Continually on the lookout for a data-driven argument on what’s driving desirable business outcomes across customer touch-points, they can act upon those insights, direct the efforts of their team to exploit them and provide a company’s business leaders with the right data to support commercial strategy.
The downside of Tech Connectors is that they have to be highly skilled to keep the emotions and behaviors of both their team and customers in focus - and that’s not always the case.
3. The Builder: “Make it Last!”
Builders believe that business continuity is everything! Service managers who focus on delivering a truly end-to-end customer experience are able to integrate front- and back-end processes through multiple business channels —and make the value of this approach understood within the broader organization and across all disciplines.
These types of managers focus on people, processes, and technology: the three elements of a successful organization. They typically encounter more opportunities to improve operations using back-end company resources. They are more likely to secure budgets than others—and work more efficiently than others, too.
Builders typically speak the languages of IT, digital, ROI, finance, metrics, and KPIs. This level of integrated thinking is not common in customer service teams, but more common in mature companies.
The downside of this management style is that short-term customer needs and opportunities may sometimes get lost in longer-term thinking and planning of a sustainable operation.
4. The Communicator: “Customer First!”
Communicators believe that the customer is king! Managers who prioritize improving the overall cadence and seamlessness of customer interactions are highly empathic. They put the customer first—before anything. They typically get great short-term results and are a joy to work with internally for marketers and UX folks as they are so responsive and knowledgeable about customers.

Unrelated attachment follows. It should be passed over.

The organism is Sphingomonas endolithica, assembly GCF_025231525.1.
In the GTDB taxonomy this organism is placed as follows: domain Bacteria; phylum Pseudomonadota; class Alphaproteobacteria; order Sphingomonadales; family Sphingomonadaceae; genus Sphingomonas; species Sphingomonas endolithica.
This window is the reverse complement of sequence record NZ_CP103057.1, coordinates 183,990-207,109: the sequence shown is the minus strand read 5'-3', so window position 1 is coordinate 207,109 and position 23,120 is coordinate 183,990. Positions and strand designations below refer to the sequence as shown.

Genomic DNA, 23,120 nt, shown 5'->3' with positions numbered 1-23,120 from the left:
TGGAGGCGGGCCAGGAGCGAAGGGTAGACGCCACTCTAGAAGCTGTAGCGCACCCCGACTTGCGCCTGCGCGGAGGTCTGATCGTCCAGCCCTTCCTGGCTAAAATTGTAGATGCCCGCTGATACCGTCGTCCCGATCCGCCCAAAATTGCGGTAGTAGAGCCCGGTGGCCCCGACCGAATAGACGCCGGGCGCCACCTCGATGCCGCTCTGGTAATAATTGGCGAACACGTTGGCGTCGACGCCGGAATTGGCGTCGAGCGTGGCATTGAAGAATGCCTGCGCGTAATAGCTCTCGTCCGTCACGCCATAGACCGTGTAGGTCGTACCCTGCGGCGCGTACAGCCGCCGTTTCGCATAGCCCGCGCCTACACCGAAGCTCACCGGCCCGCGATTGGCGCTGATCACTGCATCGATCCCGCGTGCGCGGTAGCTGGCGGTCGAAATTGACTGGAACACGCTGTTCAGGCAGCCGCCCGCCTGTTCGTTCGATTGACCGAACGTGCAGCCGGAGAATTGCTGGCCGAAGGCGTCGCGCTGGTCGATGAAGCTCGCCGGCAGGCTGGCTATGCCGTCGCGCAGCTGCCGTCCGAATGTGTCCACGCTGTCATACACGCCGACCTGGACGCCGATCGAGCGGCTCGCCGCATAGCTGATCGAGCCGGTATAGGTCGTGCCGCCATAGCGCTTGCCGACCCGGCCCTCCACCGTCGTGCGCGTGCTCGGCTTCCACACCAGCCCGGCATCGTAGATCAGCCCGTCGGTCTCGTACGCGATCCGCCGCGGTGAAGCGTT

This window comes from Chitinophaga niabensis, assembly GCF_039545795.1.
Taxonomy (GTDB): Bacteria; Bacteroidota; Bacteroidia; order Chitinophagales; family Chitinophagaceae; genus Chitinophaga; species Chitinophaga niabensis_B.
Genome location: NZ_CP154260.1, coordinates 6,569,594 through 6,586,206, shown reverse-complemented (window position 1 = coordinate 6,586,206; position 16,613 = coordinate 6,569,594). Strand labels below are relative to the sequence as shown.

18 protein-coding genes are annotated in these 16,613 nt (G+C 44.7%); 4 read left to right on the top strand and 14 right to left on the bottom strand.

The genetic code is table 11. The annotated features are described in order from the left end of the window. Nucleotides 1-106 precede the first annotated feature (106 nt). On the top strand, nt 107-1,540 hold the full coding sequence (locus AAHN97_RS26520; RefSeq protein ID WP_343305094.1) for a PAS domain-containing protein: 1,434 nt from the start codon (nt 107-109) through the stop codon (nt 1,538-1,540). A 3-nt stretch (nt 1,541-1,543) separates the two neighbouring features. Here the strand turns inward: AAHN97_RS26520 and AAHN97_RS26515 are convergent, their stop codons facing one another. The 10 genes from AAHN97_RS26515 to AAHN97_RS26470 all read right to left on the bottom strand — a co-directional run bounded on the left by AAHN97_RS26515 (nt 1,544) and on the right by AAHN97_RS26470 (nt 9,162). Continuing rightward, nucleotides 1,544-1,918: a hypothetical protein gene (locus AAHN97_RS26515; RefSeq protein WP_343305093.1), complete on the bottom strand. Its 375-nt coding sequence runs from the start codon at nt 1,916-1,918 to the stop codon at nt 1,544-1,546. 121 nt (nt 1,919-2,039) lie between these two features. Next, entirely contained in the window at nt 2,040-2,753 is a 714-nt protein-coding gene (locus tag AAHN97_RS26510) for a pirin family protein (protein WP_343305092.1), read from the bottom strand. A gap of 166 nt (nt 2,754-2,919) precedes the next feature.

Unsurprisingly, these managers train their teams in empathy. They often standardize approaches to manage types of conflict. They are on the lookout for straightforward resolution opportunities. And they help teams identify the emotional drivers behind customer service requests.
Based on their experiences in customer interactions, they optimize service channels to provide seamless experiences for shoppers, and this strong focus on customer interactions often becomes the central driver for all team problem solving and decision-making.
The downside of this management style is that managers employing this style may lag behind in building a sustainable operation.
5. The Ninja: “Look, Think, Adapt!”
Ninjas believe that context is everything! If there was one style that is a ‘Holy Grail’ it would be this. Managers who take an adaptive approach are performance-motivated, self-aware and generally have high levels of emotional intelligence.
While they do take decisive action, they rarely react without considering all possible outcomes. This allows them to assign the right tasks to the right people—and provide resources for their team’s development so that they are equipped to handle the next challenge.
They empower teams with a great degree of freedom, encouraging them to share their results and experiences openly and continually. This gives team members a great sense of value. It fosters creativity and innovation and often creates service superheroes.
Adaptive leaders tend to get better results overall because they build dynamic teams that embrace change and are fully equipped to problem-solve for themselves.
The downside is that they can seem a little hard to pin down for more traditional types of managers and leaders across the organization.
Management Style Is Not Who You Are, It’s What You Learn
Gut instinct tells us that the way a person manages is ‘just the way they are’. It’s not true. Management styles are learned. And it’s the role of senior leadership to invest and build the right ways of thinking and managing the suit a company’s ambition.
To finish, the happiest, most productive customer service teams we have ever seen are managed by those leads who:
Know that management styles are a thing;
Know their preferred style, its strengths, and weaknesses. And;
Successfully lobby senior leadership to keep on developing their soft skills for the good of the company.